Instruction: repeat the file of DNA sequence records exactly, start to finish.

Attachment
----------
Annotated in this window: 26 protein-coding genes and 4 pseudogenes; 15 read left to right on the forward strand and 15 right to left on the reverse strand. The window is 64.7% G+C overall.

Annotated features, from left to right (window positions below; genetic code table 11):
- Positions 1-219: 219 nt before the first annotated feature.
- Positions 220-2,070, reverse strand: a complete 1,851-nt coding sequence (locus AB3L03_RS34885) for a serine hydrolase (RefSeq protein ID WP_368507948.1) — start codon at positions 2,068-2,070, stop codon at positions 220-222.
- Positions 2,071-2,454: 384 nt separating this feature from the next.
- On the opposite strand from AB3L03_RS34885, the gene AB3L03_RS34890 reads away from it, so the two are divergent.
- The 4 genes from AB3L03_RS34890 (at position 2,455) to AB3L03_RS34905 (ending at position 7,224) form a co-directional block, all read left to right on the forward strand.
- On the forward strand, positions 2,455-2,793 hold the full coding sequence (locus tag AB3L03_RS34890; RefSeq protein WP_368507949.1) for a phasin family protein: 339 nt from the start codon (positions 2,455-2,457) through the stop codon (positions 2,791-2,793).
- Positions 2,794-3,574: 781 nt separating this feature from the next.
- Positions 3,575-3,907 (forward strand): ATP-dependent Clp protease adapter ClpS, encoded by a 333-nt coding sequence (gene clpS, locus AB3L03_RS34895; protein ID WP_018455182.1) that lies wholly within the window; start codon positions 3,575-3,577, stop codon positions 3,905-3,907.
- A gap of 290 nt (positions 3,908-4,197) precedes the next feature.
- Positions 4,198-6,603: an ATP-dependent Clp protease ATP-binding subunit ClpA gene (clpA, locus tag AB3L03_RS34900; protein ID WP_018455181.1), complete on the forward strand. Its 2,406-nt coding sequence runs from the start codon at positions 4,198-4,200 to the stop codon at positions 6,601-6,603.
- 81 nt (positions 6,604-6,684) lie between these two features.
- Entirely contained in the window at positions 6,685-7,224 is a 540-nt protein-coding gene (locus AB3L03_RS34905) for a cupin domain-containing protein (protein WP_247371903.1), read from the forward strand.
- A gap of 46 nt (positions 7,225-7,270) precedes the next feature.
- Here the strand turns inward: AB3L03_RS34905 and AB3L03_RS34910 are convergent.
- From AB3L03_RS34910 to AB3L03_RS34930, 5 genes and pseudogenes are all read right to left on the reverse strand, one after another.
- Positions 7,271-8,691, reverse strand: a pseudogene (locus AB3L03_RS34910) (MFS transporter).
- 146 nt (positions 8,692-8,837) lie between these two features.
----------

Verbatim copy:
Annotated in this window: 26 protein-coding genes and 4 pseudogenes; 15 read left to right on the forward strand and 15 right to left on the reverse strand. The window is 64.7% G+C overall.

Annotated features, from left to right (window positions below; genetic code table 11):
- Positions 1-219: 219 nt before the first annotated feature.
- Positions 220-2,070, reverse strand: a complete 1,851-nt coding sequence (locus AB3L03_RS34885) for a serine hydrolase (RefSeq protein ID WP_368507948.1) — start codon at positions 2,068-2,070, stop codon at positions 220-222.
- Positions 2,071-2,454: 384 nt separating this feature from the next.
- On the opposite strand from AB3L03_RS34885, the gene AB3L03_RS34890 reads away from it, so the two are divergent.
- The 4 genes from AB3L03_RS34890 (at position 2,455) to AB3L03_RS34905 (ending at position 7,224) form a co-directional block, all read left to right on the forward strand.
- On the forward strand, positions 2,455-2,793 hold the full coding sequence (locus tag AB3L03_RS34890; RefSeq protein WP_368507949.1) for a phasin family protein: 339 nt from the start codon (positions 2,455-2,457) through the stop codon (positions 2,791-2,793).
- Positions 2,794-3,574: 781 nt separating this feature from the next.
- Positions 3,575-3,907 (forward strand): ATP-dependent Clp protease adapter ClpS, encoded by a 333-nt coding sequence (gene clpS, locus AB3L03_RS34895; protein ID WP_018455182.1) that lies wholly within the window; start codon positions 3,575-3,577, stop codon positions 3,905-3,907.
- A gap of 290 nt (positions 3,908-4,197) precedes the next feature.
- Positions 4,198-6,603: an ATP-dependent Clp protease ATP-binding subunit ClpA gene (clpA, locus tag AB3L03_RS34900; protein ID WP_018455181.1), complete on the forward strand. Its 2,406-nt coding sequence runs from the start codon at positions 4,198-4,200 to the stop codon at positions 6,601-6,603.
- 81 nt (positions 6,604-6,684) lie between these two features.
- Entirely contained in the window at positions 6,685-7,224 is a 540-nt protein-coding gene (locus AB3L03_RS34905) for a cupin domain-containing protein (protein WP_247371903.1), read from the forward strand.
- A gap of 46 nt (positions 7,225-7,270) precedes the next feature.
- Here the strand turns inward: AB3L03_RS34905 and AB3L03_RS34910 are convergent.
- From AB3L03_RS34910 to AB3L03_RS34930, 5 genes and pseudogenes are all read right to left on the reverse strand, one after another.
- Positions 7,271-8,691, reverse strand: a pseudogene (locus AB3L03_RS34910) (MFS transporter).
- 146 nt (positions 8,692-8,837) lie between these two features.